general logic), we must for the sake of consistency regard the said propositions
as neutral to each other.
b.
Eduction.
Similarly with the derivative eductions. The primary process of
contraposition is unconditional, applicable to all hypotheticals, but the other
processes can be criticized in the same way as above, by forming valid simple
dilemmas, using the source proposition and the denial of the proposed target, or
the contraposite(s) of one or the other or both, as horns.
Alternatively, these propositions can be combined in a syllogism,
yielding a paradoxical conclusion. Thus:
In the case of obversion or obverted conversion (in the former, negate
contraposite of target):
If Q, then nonP (negation of target)
if P, then Q (source)
so, if P, then nonP (paradox = nonP)
In the case of conversion by negation or obverted inversion (in the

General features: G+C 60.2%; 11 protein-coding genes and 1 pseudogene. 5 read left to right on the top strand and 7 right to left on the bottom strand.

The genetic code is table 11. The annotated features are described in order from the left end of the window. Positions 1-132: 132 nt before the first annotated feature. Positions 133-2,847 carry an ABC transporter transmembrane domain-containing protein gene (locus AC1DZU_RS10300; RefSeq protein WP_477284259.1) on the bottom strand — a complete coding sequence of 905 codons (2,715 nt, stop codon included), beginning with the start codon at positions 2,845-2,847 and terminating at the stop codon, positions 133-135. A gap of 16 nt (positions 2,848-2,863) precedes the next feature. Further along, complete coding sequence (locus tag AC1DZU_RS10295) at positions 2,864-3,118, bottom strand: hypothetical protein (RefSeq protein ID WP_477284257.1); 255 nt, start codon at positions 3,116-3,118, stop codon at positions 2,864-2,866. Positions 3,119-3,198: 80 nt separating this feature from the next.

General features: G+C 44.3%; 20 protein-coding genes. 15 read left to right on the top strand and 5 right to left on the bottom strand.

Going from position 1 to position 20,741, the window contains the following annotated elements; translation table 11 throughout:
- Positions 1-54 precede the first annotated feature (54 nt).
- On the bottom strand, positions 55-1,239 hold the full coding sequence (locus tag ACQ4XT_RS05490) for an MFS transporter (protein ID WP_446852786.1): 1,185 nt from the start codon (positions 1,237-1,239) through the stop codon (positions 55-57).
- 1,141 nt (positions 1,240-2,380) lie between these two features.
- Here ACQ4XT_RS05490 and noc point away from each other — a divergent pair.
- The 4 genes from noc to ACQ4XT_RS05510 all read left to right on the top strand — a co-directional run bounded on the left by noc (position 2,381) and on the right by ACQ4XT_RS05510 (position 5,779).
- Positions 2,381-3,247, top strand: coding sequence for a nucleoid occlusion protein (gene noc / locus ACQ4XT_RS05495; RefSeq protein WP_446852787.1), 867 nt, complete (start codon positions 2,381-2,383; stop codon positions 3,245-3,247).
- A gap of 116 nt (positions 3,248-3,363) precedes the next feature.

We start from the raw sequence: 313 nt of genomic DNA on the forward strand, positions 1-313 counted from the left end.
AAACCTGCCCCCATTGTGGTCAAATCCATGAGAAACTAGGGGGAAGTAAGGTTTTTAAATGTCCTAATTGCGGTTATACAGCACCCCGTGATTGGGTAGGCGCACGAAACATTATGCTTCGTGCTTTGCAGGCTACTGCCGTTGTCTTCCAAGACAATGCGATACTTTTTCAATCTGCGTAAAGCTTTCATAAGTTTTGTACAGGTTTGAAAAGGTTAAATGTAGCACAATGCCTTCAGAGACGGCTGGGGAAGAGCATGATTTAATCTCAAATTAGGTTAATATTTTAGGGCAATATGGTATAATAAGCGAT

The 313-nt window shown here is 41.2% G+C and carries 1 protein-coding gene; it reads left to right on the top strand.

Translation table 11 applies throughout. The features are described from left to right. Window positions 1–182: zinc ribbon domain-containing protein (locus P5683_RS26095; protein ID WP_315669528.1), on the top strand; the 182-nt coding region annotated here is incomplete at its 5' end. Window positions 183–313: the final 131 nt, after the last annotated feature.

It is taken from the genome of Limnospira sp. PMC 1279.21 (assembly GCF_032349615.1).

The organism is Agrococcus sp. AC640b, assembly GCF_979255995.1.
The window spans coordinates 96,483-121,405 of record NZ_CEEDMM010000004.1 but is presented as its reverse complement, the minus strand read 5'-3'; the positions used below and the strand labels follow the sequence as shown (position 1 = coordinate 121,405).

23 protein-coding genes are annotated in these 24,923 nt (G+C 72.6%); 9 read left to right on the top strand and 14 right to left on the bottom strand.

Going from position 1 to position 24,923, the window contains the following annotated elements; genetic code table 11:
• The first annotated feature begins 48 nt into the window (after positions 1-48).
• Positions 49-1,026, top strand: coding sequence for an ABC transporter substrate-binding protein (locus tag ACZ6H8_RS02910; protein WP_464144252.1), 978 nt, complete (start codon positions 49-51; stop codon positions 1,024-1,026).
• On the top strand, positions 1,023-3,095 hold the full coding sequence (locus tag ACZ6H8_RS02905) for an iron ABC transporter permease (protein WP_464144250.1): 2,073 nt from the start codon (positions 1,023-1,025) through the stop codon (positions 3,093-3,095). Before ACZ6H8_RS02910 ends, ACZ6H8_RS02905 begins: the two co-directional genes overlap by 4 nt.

latter, negate contraposite of target):
If P, then Q (source)
if nonQ, then P (negation of target)
so, if nonQ, then Q (paradox = Q)
Thus, eductive processes other than contraposition are only good for
contingencybased hypotheticals, and may not be imitated in the abnormal logic
of paradoxes. This is made clear in the above tables, as follows.
Consider the paradigmatic form 'If P, then Q'. If we limit our attention
to cases Nos. 17, then it occurs in only two situations, subalternating (3)
or implicance (6). In these two
situations, 'P implies nonQ' is uniformly 'no', so the obverse, 'If P, notthen
nonQ' is true; and the contraposite 'Q implies nonP' is also 'no', so the
obverted converse, 'If Q, notthen nonP' is true; 'nonP implies Q' is uniformly
'no', so the obverted inverse 'If nonP, notthen Q' is true; and the
contraposite 'nonQ implies P' is also 'no', so the converse by negation 'If
nonQ, notthen P' is true. With regard to inversion and conversion, they are not
applicable, because 'nonP implies nonQ' and 'Q implies P' are 'no' in one case,